The city of Kyiv has said it is handing out potassium iodine pills to evacuation centres in preparation for a possible Russian nuclear strike on Ukraine’s capital.
Potassium iodine pills can help block the absorption of harmful radiation by the thyroid gland if taken just before or immediately after exposure to nuclear radiation.
The pills will be distributed to residents in areas contaminated by nuclear radiation if there is a need to evacuate, the city council said in a statement – amid Russian President Vladimir Putin’s disastrous on-going invasion of Ukraine.
The city of Kyiv has said it is handing out potassium iodine pills (pictured, file photo) to evacuation centres in preparation for a possible Russian nuclear strike on Ukraine’s capital
Putin has said that he would ‘use all the means at our disposal’ to win the war while his ground forces humiliatingly retreat from a Ukrainian counterattack. Russian troops have suffered heavy losses, and are being pushed back in several regions.
Fears are growing that Putin will resort to using a devastating nuclear strike to beat Ukraine into submission as his ground troops continue to suffer defeats.
News of Kyiv’s preparations came after the Times newspaper reported Monday that NATO had warned members Putin was set to demonstrate his willingness to use nuclear weapons by carrying out a nuclear test on Ukraine’s border.
The NATO warning claimed the K-329 Belgorod submarine, which only entered active service with Russia’s navy in July 2022, may be headed to the Kara Sea to test the feared Poseidon underwater nuclear drone.
Poseidon is said to be capable of travelling huge distances underwater before detonating with enough force to trigger a 1,600ft nuclear tsunami designed to drown and irradiate coastal cities.
The Kara sea is located off the eastern coast of Novaya Zemlya – a large Russian controlled island in the Arctic circle which has long been used as a nuclear weapons testing facility.
It was the site of the largest nuclear explosion ever recorded in 1961 when the USSR detonated the Tsar Bomba – a nuclear device ten times more powerful than all of the ordnance exploded in World War II which was downgraded because its original design was thought too dangerous to test.
Russian President Vladimir Putin (seen in Moscow on Tuesday) has said that he would ‘use all the means at our disposal’ to win the war while his ground forces humiliatingly retreat from a Ukrainian counterattack
The London-based newspaper also said Russia had moved a train thought to be linked to a unit of the defence ministry that was responsible for nuclear munitions.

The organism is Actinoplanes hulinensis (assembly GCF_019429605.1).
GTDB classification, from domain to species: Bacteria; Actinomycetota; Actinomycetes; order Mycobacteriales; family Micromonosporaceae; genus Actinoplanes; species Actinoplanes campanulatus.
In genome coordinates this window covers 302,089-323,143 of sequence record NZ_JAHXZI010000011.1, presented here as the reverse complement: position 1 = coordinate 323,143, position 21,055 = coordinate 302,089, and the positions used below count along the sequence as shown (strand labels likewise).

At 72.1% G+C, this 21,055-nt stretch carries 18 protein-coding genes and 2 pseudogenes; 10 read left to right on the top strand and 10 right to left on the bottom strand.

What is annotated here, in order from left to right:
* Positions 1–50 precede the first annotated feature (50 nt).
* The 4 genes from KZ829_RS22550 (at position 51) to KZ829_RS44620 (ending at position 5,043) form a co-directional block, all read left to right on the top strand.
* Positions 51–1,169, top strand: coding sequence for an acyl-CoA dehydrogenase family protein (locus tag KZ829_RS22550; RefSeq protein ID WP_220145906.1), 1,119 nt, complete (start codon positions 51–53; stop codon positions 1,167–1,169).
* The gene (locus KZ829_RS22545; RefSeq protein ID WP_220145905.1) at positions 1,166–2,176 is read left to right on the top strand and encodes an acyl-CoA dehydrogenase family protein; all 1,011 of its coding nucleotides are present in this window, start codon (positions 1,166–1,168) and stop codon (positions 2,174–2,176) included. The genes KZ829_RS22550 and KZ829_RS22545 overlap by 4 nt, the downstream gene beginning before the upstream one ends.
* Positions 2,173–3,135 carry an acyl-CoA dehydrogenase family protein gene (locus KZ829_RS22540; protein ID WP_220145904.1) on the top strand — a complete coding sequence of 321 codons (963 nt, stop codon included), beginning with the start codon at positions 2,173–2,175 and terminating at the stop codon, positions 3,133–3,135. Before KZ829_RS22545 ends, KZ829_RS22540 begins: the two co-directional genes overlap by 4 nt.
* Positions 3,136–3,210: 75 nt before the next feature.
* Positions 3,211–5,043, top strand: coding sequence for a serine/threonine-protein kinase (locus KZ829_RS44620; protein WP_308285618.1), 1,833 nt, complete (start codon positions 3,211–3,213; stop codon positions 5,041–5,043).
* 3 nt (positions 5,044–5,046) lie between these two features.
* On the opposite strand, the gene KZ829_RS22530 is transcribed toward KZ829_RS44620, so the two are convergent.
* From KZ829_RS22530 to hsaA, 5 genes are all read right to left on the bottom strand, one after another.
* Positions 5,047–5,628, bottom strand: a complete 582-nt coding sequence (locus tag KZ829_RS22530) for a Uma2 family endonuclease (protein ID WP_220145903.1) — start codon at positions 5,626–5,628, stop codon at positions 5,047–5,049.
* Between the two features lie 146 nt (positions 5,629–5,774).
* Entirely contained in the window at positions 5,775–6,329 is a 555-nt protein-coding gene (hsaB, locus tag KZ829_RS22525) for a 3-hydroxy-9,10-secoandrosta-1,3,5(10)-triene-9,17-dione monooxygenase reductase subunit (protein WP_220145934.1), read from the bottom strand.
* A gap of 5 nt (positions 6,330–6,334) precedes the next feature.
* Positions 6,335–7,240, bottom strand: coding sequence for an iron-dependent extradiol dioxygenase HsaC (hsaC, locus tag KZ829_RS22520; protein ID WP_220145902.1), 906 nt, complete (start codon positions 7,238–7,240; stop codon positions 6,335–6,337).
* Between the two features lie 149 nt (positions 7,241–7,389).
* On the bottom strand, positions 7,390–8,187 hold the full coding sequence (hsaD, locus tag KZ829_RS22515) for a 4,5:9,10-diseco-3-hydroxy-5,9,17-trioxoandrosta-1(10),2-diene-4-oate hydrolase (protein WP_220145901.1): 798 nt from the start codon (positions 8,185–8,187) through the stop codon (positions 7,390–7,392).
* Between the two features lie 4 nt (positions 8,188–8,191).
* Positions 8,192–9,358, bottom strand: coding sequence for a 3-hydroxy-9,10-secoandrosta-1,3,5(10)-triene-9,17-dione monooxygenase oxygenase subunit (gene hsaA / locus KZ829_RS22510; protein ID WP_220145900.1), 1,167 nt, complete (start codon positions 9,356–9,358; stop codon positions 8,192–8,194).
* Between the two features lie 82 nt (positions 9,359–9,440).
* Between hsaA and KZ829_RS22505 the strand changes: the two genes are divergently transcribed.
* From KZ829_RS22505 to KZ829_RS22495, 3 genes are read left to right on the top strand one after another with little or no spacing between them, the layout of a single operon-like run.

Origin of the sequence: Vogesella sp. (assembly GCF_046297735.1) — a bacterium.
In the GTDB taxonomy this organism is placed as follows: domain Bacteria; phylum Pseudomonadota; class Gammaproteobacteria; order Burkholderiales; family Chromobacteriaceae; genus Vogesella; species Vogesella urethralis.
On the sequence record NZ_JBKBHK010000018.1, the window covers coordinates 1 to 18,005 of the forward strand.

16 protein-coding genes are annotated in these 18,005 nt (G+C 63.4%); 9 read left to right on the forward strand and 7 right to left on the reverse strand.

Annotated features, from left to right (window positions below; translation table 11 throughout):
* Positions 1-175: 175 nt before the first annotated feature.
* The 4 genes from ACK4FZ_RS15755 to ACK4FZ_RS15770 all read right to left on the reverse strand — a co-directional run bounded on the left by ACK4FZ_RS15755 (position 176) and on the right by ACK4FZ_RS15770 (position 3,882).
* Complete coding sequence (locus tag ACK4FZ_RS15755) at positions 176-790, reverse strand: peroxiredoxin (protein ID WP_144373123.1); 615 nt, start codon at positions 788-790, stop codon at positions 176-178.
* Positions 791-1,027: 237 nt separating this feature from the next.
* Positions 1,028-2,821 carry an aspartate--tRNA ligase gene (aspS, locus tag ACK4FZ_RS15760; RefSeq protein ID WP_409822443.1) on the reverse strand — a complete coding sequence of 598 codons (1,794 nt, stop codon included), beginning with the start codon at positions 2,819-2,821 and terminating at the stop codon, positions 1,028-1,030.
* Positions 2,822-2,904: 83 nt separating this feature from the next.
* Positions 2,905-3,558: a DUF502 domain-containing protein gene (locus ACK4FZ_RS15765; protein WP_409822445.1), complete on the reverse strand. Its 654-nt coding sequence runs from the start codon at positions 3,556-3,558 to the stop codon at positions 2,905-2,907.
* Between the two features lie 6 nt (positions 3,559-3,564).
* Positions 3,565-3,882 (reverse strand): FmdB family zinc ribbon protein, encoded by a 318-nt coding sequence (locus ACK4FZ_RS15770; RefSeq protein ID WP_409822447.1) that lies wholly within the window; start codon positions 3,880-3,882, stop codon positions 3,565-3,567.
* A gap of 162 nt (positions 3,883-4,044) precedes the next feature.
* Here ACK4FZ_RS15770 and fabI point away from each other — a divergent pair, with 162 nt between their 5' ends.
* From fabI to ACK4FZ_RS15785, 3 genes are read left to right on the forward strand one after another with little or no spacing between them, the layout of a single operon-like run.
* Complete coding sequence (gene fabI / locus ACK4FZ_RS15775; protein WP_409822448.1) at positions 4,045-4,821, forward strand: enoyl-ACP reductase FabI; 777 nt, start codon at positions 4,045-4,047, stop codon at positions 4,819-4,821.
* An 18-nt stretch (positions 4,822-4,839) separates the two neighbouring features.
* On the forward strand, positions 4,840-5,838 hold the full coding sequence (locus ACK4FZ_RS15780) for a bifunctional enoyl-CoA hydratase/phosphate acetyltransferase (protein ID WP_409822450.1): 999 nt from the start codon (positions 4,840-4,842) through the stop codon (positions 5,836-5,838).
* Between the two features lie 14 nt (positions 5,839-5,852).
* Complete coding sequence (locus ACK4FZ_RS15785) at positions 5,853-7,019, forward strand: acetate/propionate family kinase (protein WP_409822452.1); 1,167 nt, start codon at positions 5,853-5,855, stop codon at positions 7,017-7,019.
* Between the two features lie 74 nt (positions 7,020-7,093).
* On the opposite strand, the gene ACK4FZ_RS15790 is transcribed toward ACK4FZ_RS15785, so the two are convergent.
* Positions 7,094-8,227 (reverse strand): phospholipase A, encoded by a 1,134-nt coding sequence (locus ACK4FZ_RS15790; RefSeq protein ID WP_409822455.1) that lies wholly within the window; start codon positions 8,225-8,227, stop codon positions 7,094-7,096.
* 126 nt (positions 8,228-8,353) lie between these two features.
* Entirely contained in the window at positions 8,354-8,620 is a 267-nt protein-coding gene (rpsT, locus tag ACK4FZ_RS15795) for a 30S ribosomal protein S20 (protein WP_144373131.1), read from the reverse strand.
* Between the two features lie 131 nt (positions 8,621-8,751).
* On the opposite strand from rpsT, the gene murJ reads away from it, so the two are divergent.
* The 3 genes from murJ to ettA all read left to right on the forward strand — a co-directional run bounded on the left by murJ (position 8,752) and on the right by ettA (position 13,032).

When asked about the Times report, Kremlin spokesman Dmitry Peskov said Russia did not want to take part in what he cast as Western exercises in ‘nuclear rhetoric’.
‘The Western media, Western politicians and heads of state are engaging in a lot of exercises in nuclear rhetoric right now,’ Peskov said.
‘We do not want to take part in this.’
Italian daily La Repubblica reported on Sunday that NATO had sent its members an intelligence report on the movements of the Belgorod nuclear submarine.
‘Now it is back to dive in the Arctic seas and it is feared that its mission is to test for the first time the super-torpedo Poseidon, often referred to as ‘the weapon of the Apocalypse’,’ La Repubblica said.
When contacted by Reuters, the Italian defence minister declined to comment on the matter. NATO did not respond immediately to a request for comment.
News of Kyiv’s preparations came after the Times newspaper reported Monday that NATO had warned members Putin was set to demonstrate his willingness to use nuclear weapons by carrying out a nuclear test on Ukraine’s border. Pictured: A test is carried out of Russia’s deadly ‘Satan-2’ missile (file photo)
A series of mine-proof personnel carriers, heavily armoured military vehicles and transportation trucks were seen travelling through central Russia in a clip posted on the Telegram messaging app by pro-Russian channel Rybar
The Belgorod – a 600ft Russian nuclear submarine capable of carrying the Poseidon doomsday weapon – has left its base in the White Sea, a NATO warning note has said
Meanwhile, a Western official said on Tuesday that there are no indications of any unusual activity surrounding Moscow’s nuclear arsenal following the latest nuclear threats by Putin.
‘We have not seen any indicators or activities that we would think are out of the norm. We have not seen activity which is beyond the usual for the sorts of activities that are conducted by those elements of the Russians’ strategic forces,’ the official, who was speaking on condition of anonymity, told reporters.
German Foreign Minister Annalena Baerbock said that while Russia’s threat to resort to nuclear weapons must be taken seriously, the international community has made clear that it won’t be daunted by them.
‘It’s not the first time (Russian President Vladimir) Putin has resorted to such threats, they are irresponsible and we must take them seriously,’ said Baerbock during a visit to Warsaw on Tuesday.
‘But it’s also an attempt to blackmail us, as we know from the more than past 200 days of this brutal war of aggression,’ she added.
Britain’s foreign minister James Cleverly on Tuesday said Putin’s sequence of strategic errors must stop, and the use of nuclear weapons would lead to consequences.
Putin on Sept. 21 ordered Russia’s first mobilisation of military reservists since World War Two to put more troops on the battlefield and backed a plan to annex swathes of Ukraine, warning the West he was not bluffing when he said he’d be ready to use nuclear weapons to defend Russia.
Russia is the world’s biggest nuclear power based on the number of nuclear warheads: it has 5,977 warheads while the United States has 5,428, according to the Federation of American Scientists.